The sham: On Monday night, Jon Stewart turned the Daily Show machine on the insanity of Egyptian courts, which had just sentenced three Al-Jazeera "terror journalists" to seven years in prison.
"This trial was a sham," Stewart said. "A sham so shammy, Egypt's prosecution couldn't be bothered to even pretend it wasn't a sham."
He couldn't be more right. During the trial, the men appeared in court locked up in cages. The prosecution built their case on ludicrous evidence, including footage of sheep and trotting horses, as well as photos of one journalist's parents vacationing in Latvia. Not only was this not proof of any misconduct by the suspects, but it merely added to the trial's facade of justice.
On Monday, a judge delivered the sentences to Australian Peter Greste, a former BBC correspondent, Canadian-Egyptian ex-CNN producer Mohamed Fahmy and local producer Baher Mohamed after they were arrested in December for "[disseminating] false information and [consorting] with the Muslim Brotherhood, now a banned terror organization," according to the Huffington Post.
Stewart's video comes on the heels of two timely Egyptian news items.
First: Hours before the Al-Jazeera journos were convicted, U.S. Secretary of State John Kerry was in Egypt meeting with Egyptian President Abdel Fattah el-Sisi to "fully restore U.S. military aid to Cairo," according to Time.
During the Sisi-led military coup in July 2013, the U.S. temporarily suspended its annual military aid of $1.5 billion to Egypt. But Kerry's arrival in Cairo on Sunday signaled U.S. desire to reinitiate its strategic partnership with Egypt, despite Sisi's "phony" campaign and continued dictatorship.
Second: On June 21, an Egyptian court recommended 183 death sentences out of 683 defendants in the case of the August 2013 deaths of two policemen. As with the journalists' case, the defendants were not awarded any due process rights.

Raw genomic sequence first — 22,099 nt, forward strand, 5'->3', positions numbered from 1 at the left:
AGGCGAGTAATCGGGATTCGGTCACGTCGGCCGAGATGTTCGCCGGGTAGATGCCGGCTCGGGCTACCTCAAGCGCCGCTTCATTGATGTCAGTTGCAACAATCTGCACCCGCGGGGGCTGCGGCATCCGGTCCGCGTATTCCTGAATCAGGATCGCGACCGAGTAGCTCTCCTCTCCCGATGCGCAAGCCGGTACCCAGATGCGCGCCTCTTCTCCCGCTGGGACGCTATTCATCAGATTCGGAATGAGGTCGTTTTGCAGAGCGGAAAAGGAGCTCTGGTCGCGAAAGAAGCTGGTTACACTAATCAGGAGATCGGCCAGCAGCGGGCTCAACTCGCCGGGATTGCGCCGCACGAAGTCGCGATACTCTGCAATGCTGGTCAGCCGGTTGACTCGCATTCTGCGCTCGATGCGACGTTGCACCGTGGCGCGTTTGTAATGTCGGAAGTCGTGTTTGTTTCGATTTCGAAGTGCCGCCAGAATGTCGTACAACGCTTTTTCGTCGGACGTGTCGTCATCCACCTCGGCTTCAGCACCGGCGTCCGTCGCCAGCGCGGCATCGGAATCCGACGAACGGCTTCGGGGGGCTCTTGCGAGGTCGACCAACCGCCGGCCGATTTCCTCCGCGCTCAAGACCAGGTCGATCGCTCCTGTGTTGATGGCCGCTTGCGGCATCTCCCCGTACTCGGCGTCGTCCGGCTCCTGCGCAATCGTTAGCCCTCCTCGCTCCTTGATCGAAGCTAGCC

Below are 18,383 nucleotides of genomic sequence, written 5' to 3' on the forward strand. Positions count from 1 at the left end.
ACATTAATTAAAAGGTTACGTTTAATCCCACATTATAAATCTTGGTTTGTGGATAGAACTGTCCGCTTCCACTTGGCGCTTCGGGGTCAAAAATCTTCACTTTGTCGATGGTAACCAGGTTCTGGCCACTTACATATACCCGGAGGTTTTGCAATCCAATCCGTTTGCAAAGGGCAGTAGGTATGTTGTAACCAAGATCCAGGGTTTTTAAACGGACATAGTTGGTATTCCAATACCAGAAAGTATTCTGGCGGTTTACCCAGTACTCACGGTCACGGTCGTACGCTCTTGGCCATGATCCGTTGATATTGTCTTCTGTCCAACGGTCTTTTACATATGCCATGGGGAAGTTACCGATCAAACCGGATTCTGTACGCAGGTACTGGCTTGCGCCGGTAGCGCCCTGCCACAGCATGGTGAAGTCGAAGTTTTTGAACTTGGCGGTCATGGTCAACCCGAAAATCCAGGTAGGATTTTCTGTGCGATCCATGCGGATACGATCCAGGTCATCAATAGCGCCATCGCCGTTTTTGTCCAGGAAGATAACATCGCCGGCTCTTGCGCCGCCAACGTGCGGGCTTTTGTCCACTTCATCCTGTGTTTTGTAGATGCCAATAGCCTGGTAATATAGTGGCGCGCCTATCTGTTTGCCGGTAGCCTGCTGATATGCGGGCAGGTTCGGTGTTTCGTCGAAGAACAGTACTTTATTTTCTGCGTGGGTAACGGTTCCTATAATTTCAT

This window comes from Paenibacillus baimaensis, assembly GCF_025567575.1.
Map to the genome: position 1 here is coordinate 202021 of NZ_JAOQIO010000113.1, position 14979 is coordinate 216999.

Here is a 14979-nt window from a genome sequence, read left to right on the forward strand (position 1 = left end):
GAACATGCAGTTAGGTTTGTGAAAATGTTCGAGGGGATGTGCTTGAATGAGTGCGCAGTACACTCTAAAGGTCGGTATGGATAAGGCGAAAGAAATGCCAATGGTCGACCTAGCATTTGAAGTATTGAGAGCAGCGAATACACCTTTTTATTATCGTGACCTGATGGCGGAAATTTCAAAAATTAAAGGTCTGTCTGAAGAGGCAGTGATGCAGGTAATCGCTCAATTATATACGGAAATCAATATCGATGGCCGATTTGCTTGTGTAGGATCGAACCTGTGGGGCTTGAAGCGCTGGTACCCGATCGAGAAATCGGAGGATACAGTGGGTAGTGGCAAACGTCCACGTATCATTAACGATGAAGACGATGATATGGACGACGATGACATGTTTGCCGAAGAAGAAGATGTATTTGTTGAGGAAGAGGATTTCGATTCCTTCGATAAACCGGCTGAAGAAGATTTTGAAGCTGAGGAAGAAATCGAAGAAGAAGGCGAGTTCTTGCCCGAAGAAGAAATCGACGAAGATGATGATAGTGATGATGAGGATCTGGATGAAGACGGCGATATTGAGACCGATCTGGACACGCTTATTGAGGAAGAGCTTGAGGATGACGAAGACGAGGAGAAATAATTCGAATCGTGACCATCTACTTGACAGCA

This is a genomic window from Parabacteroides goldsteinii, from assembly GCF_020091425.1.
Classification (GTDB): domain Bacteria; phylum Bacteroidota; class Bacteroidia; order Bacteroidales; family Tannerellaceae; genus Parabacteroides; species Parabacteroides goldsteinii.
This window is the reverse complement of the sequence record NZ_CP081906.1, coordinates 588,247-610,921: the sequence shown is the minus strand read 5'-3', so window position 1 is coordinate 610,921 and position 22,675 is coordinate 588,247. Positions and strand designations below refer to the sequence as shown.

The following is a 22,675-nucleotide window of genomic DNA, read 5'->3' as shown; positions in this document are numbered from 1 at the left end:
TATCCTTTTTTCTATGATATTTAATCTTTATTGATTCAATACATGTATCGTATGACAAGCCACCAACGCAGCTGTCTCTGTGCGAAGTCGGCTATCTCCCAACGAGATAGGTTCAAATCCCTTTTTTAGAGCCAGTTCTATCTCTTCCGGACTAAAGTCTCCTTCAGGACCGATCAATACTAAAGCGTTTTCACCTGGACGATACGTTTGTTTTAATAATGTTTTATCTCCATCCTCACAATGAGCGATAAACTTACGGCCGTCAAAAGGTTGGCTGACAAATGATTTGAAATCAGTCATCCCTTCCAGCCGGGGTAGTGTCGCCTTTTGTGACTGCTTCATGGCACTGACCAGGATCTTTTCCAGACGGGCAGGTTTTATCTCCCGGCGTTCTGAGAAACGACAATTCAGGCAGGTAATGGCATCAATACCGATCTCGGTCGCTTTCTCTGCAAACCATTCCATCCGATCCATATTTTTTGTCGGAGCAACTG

Additionally, on June 23, prosecutors in Egypt renewed the "detention of 23 activists arrested on June 21 at a Cairo protest," according to Human Rights Watch. The activists were arrested for demonstrating against an Egyptian law that bans forms of protesting. According to that law, police are allowed to use force to break up protests, and the courts can set extreme prison sentences for things like "attempting to influence the course of justice."
Why should you care? Because the U.S. is close to formally reinstating ties with Egypt and its head of state, a dictator whose government ignores inconvenient guiding principles founded in justice.
Kerry said that Fahmy, Greste and Mohamed received "chilling, draconian" sentences. "Egyptian society is stronger and sustainable when all of its citizens have a say and a stake in its success," he said. "Today's verdicts fly in the face of the essential role of civil society, a free press and the real rule of law."